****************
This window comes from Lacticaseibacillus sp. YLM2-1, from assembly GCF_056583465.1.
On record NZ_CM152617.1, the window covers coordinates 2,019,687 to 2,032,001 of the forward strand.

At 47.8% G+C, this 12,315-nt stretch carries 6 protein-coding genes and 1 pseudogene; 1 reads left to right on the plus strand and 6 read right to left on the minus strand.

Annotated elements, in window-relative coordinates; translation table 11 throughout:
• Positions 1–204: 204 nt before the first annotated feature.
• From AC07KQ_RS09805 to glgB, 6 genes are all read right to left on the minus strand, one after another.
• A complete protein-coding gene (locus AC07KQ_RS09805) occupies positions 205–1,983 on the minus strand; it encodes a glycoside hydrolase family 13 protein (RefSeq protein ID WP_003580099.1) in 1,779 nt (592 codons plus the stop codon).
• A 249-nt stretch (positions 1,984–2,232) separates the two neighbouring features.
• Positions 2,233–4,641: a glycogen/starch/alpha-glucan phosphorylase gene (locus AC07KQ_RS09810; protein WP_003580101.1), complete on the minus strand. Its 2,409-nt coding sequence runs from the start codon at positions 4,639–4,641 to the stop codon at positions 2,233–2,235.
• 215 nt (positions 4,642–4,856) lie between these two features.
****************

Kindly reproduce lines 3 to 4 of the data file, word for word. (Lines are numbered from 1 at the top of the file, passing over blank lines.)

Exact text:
At 47.8% G+C, this 12,315-nt stretch carries 6 protein-coding genes and 1 pseudogene; 1 reads left to right on the plus strand and 6 read right to left on the minus strand.

Annotated elements, in window-relative coordinates; translation table 11 throughout: